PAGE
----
Sande is a society (a kind of organization) found among several cultures who live in Guinea, Sierra Leone, and Liberia - the Mende, Gola, Temme, and Kpelle. In Sande societies women are educated in farming, medicine, and child-rearing. Sande is similar to female initiation in other regions of Africa, yet it is unique because it is the only society where women completely cover their bodies in a black costume and wear a mask in performance. Usually wooden masks in Africa are only allowed to be worn by men.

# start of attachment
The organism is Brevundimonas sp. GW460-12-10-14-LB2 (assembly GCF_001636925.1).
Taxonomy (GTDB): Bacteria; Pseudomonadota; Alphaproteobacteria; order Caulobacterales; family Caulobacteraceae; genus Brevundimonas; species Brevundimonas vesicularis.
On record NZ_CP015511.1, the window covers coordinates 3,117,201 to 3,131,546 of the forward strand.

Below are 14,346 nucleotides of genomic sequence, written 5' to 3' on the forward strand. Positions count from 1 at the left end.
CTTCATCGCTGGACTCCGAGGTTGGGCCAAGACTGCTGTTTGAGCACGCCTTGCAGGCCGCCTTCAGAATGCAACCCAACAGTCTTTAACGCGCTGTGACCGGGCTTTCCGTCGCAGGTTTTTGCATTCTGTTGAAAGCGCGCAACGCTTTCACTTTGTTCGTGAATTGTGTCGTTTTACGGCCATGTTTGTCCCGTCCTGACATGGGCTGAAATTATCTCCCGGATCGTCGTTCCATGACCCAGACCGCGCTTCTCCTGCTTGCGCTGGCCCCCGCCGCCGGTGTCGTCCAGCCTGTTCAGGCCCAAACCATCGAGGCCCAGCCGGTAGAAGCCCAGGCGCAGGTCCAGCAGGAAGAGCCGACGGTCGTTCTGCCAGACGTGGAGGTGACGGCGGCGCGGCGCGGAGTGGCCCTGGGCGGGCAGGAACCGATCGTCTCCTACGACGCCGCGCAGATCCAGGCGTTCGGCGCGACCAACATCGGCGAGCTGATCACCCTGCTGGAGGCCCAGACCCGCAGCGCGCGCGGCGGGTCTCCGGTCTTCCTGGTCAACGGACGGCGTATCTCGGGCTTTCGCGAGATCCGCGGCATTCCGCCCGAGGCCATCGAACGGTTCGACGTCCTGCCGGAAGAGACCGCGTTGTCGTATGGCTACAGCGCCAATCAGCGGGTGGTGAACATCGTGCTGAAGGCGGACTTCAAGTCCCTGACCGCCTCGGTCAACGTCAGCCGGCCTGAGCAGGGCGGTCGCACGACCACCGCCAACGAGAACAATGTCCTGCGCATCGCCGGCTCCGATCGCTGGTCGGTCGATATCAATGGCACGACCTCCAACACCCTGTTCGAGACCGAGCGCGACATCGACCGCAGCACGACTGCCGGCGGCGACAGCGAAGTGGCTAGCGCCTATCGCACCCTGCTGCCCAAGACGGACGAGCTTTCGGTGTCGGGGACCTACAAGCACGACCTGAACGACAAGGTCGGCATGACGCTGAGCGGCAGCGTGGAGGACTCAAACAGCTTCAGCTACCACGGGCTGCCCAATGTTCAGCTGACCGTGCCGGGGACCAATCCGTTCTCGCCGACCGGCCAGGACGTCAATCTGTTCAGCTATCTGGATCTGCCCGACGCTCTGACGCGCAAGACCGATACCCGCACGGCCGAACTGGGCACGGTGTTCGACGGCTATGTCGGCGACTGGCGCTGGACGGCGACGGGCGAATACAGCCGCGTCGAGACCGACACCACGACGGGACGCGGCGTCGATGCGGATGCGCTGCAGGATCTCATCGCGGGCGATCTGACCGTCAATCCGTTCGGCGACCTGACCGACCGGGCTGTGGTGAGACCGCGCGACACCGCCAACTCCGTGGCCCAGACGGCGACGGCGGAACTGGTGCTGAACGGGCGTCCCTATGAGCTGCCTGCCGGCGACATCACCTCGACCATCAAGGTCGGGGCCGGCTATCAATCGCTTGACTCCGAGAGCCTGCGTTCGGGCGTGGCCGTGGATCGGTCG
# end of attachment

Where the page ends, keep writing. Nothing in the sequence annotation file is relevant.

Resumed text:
The Sande mask is called Sowei and is worn and danced in the village by an older woman while the young female initiates are in seclusion outside the village in the forest.

The mask represents the ideal beauty of a Sande woman:

  • a high, broad forehead,

  • small facial features,

  • a hairstyle composed of tufts and braids,

  • neck creases, and a shiny black finish.


© Michael C. Carlos Museum of Emory University,
Memorial Art Gallery of the University of Rochester and Dallas Museum of Art
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